A sign along Colorado Avenue tells us that the tunnels in the mountains surrounding Telluride would reach from San Francisco to Los Angeles.


One of the main reasons I’d wanted to see Telluride this trip was to check out a place called Bridal Veil Falls.  I learned that a trailhead started at the east end of town, so we headed there on Colorado Avenue. The pavement ended and we continued a bit further.  Soon, though, it became clear that this road would require a high-clearance vehicle, so I parked the car and we hiked.


Spy shot by mom.  Sneaky, sneaky.


Here’s a glimpse at the ILX parking space; the waterfall can also be seen the very far top left edge of the picture.


Quick photo-ops for Todd & Tia.


And one for Tyson.


Just a little ways up the road, a stream crosses the roadway.  I was tempted to dip my feet in but I held back!


Bridal Veil Falls are the tallest free-falling falls in Colorado.  They reach over 360 feet in height. A power plant and a private home sit at the top of the falls.  The power plant was built in 1907 to supply power to a local mine, but it only operated until 1953.  The view must be incredible from up there!


Even from our vantage point probably a mile away, we could still hear the gushing water as the sound echoed off the canyon walls.  We didn’t end up hiking the rest of the steep trail but continued back to the car.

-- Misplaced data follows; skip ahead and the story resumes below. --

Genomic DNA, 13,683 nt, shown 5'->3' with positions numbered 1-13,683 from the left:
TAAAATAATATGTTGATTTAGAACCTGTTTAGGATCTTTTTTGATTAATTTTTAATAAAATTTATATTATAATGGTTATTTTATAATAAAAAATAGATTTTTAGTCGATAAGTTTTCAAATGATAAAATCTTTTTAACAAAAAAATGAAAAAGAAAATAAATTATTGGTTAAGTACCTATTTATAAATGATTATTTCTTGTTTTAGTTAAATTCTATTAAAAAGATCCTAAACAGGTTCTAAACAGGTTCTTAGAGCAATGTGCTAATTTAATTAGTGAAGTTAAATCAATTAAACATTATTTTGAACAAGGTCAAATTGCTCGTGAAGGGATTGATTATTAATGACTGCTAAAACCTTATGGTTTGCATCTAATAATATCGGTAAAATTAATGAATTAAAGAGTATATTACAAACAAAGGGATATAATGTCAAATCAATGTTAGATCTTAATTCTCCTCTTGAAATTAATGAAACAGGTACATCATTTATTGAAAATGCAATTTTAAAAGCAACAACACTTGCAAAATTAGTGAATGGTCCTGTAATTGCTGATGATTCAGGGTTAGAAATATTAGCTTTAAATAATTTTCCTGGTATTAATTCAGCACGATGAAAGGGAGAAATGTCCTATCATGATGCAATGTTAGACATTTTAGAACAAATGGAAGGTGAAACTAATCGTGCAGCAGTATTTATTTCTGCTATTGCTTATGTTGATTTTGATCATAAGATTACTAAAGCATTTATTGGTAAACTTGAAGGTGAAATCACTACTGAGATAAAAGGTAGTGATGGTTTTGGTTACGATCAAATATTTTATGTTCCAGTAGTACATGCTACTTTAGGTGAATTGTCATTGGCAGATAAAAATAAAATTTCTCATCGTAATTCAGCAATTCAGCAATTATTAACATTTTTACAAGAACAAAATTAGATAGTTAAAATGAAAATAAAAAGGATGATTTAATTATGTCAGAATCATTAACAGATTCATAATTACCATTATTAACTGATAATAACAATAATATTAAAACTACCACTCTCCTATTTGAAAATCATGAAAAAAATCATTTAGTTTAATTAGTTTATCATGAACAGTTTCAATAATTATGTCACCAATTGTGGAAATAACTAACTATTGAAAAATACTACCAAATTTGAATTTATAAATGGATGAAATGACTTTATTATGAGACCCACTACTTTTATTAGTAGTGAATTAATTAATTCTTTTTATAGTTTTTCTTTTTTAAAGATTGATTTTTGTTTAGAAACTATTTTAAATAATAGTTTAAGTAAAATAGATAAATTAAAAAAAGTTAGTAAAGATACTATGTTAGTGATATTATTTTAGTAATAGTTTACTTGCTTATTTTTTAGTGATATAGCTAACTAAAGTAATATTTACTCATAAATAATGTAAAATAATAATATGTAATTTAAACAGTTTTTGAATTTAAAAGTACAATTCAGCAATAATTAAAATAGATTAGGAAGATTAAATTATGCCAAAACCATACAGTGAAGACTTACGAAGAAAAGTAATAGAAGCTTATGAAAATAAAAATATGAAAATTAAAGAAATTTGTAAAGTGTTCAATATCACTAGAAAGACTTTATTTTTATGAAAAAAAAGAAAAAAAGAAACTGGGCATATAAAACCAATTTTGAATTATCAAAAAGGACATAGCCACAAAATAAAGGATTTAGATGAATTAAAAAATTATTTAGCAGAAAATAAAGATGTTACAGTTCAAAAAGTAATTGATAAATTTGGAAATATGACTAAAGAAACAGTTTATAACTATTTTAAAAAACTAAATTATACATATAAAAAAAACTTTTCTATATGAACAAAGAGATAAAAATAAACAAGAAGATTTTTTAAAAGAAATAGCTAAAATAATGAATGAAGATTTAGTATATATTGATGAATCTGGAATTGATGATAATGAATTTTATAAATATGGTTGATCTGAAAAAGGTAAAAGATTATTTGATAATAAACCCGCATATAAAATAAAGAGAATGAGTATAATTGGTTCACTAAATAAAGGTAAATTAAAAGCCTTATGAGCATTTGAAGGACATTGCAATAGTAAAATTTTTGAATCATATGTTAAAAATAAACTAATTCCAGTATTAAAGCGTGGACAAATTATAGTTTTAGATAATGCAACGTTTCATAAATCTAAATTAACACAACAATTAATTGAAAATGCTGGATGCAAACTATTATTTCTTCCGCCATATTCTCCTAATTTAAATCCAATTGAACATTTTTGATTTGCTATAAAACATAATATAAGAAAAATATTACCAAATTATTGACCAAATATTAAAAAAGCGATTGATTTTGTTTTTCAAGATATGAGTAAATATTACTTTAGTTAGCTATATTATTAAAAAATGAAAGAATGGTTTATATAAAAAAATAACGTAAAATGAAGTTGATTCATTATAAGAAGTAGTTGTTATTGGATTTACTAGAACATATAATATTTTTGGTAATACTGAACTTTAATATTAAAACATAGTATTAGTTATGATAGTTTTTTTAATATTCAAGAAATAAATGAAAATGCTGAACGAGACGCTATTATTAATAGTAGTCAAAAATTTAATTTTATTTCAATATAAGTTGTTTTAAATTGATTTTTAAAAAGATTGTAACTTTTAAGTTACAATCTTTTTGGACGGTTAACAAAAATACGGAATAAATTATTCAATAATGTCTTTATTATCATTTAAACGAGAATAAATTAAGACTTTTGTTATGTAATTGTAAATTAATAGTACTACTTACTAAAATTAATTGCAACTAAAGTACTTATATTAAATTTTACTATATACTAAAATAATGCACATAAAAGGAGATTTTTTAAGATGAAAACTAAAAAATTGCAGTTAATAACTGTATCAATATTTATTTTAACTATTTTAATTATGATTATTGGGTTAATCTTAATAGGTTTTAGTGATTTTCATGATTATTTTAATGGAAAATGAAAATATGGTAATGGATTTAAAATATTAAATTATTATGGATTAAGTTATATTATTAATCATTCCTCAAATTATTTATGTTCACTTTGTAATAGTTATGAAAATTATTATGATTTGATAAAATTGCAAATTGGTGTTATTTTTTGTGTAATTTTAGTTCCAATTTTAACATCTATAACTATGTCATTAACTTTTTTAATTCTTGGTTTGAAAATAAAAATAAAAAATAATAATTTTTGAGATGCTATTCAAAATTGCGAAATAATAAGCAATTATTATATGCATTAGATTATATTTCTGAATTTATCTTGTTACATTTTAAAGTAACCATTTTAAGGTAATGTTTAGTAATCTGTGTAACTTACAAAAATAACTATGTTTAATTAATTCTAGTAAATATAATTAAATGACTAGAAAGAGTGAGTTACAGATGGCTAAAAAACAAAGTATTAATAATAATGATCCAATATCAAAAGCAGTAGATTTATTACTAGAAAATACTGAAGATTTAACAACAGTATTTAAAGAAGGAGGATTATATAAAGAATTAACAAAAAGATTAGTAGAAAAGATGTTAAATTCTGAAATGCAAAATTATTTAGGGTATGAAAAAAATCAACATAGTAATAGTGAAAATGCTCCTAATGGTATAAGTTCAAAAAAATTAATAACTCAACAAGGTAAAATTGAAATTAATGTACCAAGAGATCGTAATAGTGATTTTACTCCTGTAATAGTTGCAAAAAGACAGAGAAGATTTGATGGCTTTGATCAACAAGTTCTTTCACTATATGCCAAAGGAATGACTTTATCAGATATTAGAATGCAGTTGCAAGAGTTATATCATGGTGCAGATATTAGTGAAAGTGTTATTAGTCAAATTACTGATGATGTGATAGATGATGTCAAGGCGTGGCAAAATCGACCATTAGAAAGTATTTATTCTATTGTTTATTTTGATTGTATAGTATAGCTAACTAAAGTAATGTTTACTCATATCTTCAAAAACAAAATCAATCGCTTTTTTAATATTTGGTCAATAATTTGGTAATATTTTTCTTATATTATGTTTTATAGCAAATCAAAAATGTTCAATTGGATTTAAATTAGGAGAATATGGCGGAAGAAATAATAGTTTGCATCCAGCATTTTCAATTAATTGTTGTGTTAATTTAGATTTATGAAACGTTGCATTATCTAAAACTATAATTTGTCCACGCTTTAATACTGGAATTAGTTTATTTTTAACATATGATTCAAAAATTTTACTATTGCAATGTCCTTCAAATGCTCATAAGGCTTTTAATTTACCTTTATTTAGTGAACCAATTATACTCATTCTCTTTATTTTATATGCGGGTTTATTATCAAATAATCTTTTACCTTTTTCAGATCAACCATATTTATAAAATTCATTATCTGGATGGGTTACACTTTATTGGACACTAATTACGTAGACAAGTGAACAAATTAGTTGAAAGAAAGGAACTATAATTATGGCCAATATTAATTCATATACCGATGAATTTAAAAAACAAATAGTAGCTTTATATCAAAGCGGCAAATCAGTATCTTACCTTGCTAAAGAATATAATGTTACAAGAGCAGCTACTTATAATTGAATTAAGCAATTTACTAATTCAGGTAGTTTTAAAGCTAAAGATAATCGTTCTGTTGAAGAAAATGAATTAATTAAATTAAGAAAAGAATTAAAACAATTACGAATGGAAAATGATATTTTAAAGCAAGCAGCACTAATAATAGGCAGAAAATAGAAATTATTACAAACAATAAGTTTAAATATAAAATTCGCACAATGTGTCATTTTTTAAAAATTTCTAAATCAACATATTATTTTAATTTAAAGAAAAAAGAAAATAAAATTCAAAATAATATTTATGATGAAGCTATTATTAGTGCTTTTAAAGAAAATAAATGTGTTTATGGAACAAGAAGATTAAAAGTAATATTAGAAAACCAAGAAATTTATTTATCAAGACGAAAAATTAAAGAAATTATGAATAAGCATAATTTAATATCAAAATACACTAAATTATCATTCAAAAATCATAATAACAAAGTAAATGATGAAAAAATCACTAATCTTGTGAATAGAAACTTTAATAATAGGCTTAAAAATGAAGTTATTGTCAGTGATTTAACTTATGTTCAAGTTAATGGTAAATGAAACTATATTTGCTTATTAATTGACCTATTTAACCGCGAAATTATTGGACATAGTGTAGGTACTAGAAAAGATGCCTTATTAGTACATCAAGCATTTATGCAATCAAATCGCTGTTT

The rest of our return trip to Durango on Highway 145 took us to summits of over 10,000 feet in elevation.


Back at the Durango Mountain Resort, I dropped off my mom and Todd.  I had a bit further to travel to my nightly destination.


Back down the canyon I went.


Back through Durango, Cortez, and descending to the desert, I once again abandoned the green forest and became familiar with the barren landscape of the desert.


At 331.8 miles driven since the start of the day, I noticed that somehow I’d achieved a miraculous 40 miles per gallon.  That’s even better than the ILX hybrid is supposed to get!  It helps that most of the day’s travels were at conservative 35-60 mph in 5th & 6th gear.  But still, I was very impressed!


At the intersection of Highway 160 and Highway 504, I stayed on Highway 160 and headed toward Kayenta.


And as dusk descended, I took Highway 191 south.


This time of day is my absolute favorite time to drive in the desert because of the way the sunset ignites the red sandstone colors.


I pulled over for just a few pictures before I ran out of daylight.



And about 60 miles later, I’d arrived at my hotel in Chinle, Arizona on the Navajo reservation.

Tune in next time for the last day of travels for this Memorial Day escapade!

12 Responses to “Million Dollar Highway Day 2: Durango to Chinle”

  1. Totally informative and entertaining! “It’s the next best thing to being there.” Oh yeah — I WAS there. And I am SO grateful for the opportunity to ride along on your Drive to Five (and beyond). Maybe I should plan further vacations around your road-adventure schedule. Look out Washington, here we come!!